Companies here need to get their own houses in order to ensure that they can weather the volatile financial conditions ahead, according to a leading financier yesterday.
Mr Gregory Seow, the corporate banking head for South-east Asia at Bank of America Merrill Lynch, advised firms to make it a priority to improve their capital controls and operating efficiency, given economic uncertainty and the impending interest rate hike in the United States.
He told The Straits Times: "Companies should first ensure that, in this uncertain time, proper funding is put in place. Make sure you have enough internal buffer but, more importantly, have a working capital efficiency programme to ensure proper liquidity and cash management."
Singapore businesses seem aware of the challenges ahead, with many expecting lower profit while becoming more cautious in using surplus cash this year, according to a survey the bank carried out of 630 chief financial officers in Asia, including 30 in Singapore. It found that 53 per cent of Singapore respondents expect profit to decline this year while 80 per cent saw a US rate hike as a key risk this year. Both figures were double the regional average.
"Compared to their regional counterparts in Asia, Singapore companies appear to be more prudent, as this market is an open economy vulnerable to issues - the Greek debt crisis is still unfolding, China's growth is slowing and domestic conditions are pressured by restructuring," Mr Seow said.
Companies should first ensure that, in this uncertain time, proper funding is put in place. Make sure you have enough internal buffer, but more importantly have a working capital efficiency programme to ensure proper liquidity and cash management.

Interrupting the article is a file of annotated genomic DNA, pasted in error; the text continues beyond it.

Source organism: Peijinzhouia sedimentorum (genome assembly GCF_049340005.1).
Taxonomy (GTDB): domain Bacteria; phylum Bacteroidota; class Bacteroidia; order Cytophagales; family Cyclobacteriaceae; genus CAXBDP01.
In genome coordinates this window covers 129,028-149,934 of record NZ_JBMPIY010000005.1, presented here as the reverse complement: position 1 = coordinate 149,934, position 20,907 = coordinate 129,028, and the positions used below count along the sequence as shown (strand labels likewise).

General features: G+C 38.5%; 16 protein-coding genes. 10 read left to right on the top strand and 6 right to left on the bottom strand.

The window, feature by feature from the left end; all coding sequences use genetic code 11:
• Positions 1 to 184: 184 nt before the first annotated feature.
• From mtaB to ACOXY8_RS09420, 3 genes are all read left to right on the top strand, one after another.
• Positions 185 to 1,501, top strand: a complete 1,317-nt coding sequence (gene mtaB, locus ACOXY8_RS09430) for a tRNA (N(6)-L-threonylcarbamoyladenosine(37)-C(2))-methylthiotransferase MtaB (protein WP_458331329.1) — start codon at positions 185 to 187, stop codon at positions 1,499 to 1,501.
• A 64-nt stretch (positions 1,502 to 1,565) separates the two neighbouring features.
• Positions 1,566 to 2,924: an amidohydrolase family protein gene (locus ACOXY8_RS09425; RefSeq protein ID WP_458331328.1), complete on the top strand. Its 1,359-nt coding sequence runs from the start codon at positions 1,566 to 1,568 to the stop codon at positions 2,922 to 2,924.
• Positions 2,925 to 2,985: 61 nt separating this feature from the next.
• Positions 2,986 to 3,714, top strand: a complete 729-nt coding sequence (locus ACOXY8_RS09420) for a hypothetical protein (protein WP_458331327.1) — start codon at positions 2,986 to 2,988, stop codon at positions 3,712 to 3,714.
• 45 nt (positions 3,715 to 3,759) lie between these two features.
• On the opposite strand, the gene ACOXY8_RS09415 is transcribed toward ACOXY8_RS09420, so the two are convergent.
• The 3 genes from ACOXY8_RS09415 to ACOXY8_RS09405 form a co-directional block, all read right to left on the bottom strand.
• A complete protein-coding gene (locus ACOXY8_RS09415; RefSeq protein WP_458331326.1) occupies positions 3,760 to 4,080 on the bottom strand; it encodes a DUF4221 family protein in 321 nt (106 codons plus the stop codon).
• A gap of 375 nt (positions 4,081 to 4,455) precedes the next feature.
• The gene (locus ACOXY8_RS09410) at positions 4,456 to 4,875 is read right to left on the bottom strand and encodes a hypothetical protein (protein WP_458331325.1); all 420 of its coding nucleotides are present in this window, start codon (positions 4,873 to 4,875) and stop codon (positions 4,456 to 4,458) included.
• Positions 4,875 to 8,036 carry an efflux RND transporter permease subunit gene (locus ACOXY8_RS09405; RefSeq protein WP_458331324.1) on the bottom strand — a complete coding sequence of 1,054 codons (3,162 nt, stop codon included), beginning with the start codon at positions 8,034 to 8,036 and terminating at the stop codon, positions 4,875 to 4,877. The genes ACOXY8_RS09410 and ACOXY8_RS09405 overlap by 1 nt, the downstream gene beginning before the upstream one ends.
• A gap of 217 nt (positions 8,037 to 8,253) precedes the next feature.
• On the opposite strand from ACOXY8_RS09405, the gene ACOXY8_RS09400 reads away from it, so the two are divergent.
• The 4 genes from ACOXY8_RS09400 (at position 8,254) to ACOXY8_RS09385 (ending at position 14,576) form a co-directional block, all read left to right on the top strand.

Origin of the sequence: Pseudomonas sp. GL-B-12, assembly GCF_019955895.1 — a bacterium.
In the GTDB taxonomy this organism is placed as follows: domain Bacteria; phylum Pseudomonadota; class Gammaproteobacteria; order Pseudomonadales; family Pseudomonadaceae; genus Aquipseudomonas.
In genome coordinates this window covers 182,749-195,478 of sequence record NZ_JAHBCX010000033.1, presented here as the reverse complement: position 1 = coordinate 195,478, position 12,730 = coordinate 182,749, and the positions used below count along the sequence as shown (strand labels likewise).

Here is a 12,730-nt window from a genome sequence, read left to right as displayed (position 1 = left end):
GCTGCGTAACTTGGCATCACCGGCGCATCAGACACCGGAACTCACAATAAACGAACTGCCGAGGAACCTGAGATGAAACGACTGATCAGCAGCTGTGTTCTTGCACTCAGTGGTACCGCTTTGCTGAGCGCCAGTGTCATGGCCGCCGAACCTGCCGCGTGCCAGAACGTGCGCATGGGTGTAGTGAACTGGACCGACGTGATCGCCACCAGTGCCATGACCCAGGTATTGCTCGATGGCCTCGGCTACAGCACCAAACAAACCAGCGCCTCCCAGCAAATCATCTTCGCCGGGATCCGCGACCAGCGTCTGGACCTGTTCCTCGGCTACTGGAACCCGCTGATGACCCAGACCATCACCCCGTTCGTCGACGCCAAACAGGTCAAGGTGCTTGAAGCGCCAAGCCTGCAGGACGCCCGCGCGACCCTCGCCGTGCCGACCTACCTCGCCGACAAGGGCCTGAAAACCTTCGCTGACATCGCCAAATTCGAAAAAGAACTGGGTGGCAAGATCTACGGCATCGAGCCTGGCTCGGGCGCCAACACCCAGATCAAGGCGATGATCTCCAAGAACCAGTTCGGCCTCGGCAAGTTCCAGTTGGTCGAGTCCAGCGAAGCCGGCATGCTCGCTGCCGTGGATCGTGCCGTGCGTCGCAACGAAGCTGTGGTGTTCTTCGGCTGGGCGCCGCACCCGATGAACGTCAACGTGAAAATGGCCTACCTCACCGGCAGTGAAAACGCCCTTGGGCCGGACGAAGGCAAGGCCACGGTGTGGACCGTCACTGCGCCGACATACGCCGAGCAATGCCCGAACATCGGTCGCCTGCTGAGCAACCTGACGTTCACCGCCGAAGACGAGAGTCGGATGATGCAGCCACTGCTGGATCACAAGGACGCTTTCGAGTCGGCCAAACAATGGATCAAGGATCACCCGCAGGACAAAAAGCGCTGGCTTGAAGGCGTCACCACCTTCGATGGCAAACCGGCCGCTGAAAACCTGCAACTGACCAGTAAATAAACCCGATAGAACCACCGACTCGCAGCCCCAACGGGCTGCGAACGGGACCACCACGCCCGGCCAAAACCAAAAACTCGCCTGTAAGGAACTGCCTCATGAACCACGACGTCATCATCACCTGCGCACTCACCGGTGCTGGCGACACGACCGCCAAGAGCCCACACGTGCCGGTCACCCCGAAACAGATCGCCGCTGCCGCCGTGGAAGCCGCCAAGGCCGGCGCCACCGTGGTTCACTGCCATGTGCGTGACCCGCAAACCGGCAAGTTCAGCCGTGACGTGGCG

MR GREGORY SEOW, corporate banking head for South-east Asia at Bank of America Merrill Lynch, on companies meeting the challenges ahead
He stressed that the fundamentals of local firms are actually robust despite the pessimism, with many flushed with liquidity from retained earnings or long-term credit acquired during this period of low interest rates.
"But the challenge for them now is to meet the returns. That's where capital efficiency comes in. It's been a buzz word, especially among the larger multinationals that straddle several jurisdictions, but the awakening just came and not enough has been done so far. This will be a priority this year."
Mr Seow also noted that his bank's clients are taking a more selective stance over expansion through mergers and acquisitions.
The prudent climate suggests that corporate bond issues by local firms are unlikely to grow from last year's level.
"Local companies are definitely not rushing to raise funds in the capital market," added Mr Seow.
"They are planning to grow but more so organically, and a lot of them have already acquired five- to 10-year debt. Companies will want to manage that first."
The regional pipeline is there, Mr Seow said, but volume will likely decline slightly compared with last year.